The best of friends

Oct 19th, 2018 | By | Category: Mary Cook's Memories of the '30s

By Mary Cook

There was no doubt about it, I was very blessed indeed. I had two very special friends … not just school chums, but real honest-to-goodness friends. Velma lived on the farm next to me, and so we saw each other just about every day. We walked to school together, and even on Saturdays, after we had done our house chores, we would end up at one or the other’s house to play.

Joyce lived farther away, but we saw each other often. It was a special treat for me if I was invited to her home to play, because she lived in a brick house with a real flush toilet, and real toilet paper on a roll. Such luxury I could hardly imagine!

But Velma and I ended up seeing each other more often, even when we weren’t at school. We shared lunches, and once we even shared chewing gum! Velma would chew it for a spell, and then hand the wad over to me. Never did we give any thought to the passing on of germs.

And Velma would defend me to the death if there was any bullying at the Northcote School. She wasn’t above giving bad Marguirite a good tongue-lashing if she said something to upset me. Yes, Velma was a loyal friend indeed.

And Velma constantly praised me for the least little achievement telling me I was the best step-dancer in all of Renfrew County, when of course, I knew I wasn’t. And she never made me feel like we were poor. Her clothes were usually nicer than mine, because she had three older sisters, so her hand-me-down clothes always seemed newer. Of course, mine were usually made over from something Aunt Lizzie had sent in the hand-me-down box from Regina.

And then there was my other best friend, Joyce. She had only one brother, so I felt that made her family rich. And I knew for a fact that her underwear came from Walker’s Store in Renfrew … mine was made from bleached out flour bags.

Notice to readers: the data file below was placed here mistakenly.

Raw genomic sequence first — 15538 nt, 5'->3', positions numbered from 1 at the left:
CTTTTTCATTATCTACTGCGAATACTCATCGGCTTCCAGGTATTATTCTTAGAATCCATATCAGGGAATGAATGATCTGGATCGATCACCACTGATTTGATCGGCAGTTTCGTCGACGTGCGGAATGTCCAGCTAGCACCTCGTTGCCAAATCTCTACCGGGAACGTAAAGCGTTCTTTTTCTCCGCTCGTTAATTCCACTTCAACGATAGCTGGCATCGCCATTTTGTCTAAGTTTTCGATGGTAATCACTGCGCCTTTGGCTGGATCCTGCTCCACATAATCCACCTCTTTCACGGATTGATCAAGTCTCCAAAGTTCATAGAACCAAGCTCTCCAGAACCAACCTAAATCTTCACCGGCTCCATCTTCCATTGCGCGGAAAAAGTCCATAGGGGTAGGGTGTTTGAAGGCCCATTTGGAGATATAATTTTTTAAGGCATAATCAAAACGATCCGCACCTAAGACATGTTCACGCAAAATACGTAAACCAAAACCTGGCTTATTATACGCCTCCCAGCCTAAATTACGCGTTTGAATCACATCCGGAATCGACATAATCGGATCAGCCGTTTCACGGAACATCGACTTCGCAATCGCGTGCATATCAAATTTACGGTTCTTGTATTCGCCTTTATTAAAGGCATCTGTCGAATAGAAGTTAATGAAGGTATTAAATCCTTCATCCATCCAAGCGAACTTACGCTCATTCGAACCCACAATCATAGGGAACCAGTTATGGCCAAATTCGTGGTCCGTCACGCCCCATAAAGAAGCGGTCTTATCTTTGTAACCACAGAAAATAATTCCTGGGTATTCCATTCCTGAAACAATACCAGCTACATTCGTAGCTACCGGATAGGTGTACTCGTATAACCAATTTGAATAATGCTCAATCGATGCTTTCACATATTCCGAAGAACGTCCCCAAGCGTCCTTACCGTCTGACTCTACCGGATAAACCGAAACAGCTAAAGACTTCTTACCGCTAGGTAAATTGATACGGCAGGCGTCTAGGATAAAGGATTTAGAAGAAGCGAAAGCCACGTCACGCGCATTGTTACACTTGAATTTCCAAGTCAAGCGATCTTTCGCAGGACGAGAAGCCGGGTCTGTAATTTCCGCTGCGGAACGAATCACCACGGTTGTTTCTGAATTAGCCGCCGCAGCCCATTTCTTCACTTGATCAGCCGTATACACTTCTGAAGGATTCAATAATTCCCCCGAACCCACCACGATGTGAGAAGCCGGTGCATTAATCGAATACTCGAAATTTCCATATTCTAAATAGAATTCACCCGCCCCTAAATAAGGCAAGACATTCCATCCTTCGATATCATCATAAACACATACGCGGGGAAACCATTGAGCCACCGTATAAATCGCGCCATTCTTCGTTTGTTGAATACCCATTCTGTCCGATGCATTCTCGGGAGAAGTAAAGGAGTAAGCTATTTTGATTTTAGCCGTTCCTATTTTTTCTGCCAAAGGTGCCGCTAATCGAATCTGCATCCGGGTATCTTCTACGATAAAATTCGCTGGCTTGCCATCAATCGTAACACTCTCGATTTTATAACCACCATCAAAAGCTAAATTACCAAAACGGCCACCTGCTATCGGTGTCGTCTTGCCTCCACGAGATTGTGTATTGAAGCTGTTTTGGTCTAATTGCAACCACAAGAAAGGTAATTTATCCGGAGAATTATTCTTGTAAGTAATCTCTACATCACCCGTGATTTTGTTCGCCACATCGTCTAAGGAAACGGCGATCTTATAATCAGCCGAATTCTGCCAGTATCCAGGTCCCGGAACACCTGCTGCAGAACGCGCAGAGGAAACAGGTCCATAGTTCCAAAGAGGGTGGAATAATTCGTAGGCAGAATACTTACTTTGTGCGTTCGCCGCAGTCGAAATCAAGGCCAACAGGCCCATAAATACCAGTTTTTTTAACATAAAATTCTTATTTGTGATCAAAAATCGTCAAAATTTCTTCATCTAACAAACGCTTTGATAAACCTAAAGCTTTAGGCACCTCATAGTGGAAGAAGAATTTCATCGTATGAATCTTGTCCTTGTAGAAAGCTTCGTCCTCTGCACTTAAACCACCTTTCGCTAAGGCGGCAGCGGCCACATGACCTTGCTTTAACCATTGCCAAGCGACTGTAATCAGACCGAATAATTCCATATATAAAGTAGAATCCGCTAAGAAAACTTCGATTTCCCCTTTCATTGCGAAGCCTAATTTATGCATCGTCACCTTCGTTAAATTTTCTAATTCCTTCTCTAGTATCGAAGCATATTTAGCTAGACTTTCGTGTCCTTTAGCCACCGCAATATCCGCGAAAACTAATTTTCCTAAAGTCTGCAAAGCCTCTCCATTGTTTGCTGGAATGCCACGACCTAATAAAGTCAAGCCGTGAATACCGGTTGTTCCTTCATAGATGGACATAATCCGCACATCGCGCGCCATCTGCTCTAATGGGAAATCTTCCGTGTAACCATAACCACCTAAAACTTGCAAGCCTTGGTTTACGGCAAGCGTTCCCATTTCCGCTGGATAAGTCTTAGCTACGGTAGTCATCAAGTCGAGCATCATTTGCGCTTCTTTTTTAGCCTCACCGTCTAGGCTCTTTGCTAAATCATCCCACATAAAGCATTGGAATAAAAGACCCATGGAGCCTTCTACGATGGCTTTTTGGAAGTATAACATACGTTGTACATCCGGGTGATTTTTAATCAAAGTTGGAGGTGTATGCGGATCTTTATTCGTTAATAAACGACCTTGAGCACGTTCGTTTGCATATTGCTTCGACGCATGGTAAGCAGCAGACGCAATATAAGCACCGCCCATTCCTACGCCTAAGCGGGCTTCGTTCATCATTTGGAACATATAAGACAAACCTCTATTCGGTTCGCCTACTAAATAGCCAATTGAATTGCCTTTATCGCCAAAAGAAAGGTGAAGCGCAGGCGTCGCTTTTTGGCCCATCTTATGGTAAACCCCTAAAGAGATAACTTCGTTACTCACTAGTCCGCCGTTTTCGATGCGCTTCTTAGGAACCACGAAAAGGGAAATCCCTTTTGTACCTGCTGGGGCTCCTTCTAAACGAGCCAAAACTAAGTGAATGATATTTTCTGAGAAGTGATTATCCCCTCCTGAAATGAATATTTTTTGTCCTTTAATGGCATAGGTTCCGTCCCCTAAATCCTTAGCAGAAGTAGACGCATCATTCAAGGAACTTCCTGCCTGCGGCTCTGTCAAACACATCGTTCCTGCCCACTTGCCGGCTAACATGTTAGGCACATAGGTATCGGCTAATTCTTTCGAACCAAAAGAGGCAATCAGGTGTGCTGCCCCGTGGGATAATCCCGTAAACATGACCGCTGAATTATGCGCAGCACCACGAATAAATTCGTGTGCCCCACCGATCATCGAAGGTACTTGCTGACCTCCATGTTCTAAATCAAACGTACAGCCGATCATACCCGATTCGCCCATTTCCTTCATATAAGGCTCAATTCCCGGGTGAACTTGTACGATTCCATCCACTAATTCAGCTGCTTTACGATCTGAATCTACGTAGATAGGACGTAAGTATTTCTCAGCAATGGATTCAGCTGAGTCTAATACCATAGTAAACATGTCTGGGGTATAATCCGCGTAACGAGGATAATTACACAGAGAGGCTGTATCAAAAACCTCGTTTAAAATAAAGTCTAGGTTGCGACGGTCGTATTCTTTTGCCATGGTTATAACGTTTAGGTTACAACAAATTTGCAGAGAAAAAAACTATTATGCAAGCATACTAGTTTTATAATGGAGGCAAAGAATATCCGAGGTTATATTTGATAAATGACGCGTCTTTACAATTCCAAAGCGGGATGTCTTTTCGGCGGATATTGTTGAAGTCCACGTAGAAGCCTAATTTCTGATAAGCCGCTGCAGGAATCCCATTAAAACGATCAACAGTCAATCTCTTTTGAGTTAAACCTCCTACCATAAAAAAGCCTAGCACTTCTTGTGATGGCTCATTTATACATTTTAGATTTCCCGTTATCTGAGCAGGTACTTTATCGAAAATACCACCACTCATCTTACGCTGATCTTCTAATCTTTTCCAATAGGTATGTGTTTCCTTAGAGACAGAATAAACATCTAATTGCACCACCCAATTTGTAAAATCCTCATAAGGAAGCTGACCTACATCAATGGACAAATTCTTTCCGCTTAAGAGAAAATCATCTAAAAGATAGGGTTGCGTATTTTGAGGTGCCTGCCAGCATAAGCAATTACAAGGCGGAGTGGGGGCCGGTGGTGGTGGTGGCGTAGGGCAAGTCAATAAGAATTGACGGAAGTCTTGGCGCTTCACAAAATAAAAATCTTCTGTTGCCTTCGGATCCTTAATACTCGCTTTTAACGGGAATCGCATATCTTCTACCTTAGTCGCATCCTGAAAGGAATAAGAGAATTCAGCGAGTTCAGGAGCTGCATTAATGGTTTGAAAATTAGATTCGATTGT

Joyce too, often shared her lunch with me at the Northcote School. She had store-bought meat right out of Briscoe’s General Store … my sandwiches were usually jelly. And store-bought cookies … can you imagine such wealth? And sometimes she brought a banana or a bunch of grapes, which she never failed to share with me.

I would watch her take it out of her tin lunch box … my lunch was in a brown paper bag … and she would break the skin and peel it back, and then break the banana in two, and hand one half over to me. And I would feel the utmost warmth for my little friend Joyce, over the simple joy of sharing a piece of fruit.

And when I was invited to stay overnight at either Velma’s or Joyce’s home, it was a very special treat. Velma, with a big family made me feel right at home playing games around their big kitchen table before we went to bed. And at Joyce’s house, which had electricity, I marvelled at all the wealth around me. No coal oil lamps in her house!

And I would rejoice at how lucky I was to have such wonderful and loyal friends like Joyce and Velma. And I would add them to my prayers at night, asking that we would be friends forever. I couldn’t think of a richer blessing.

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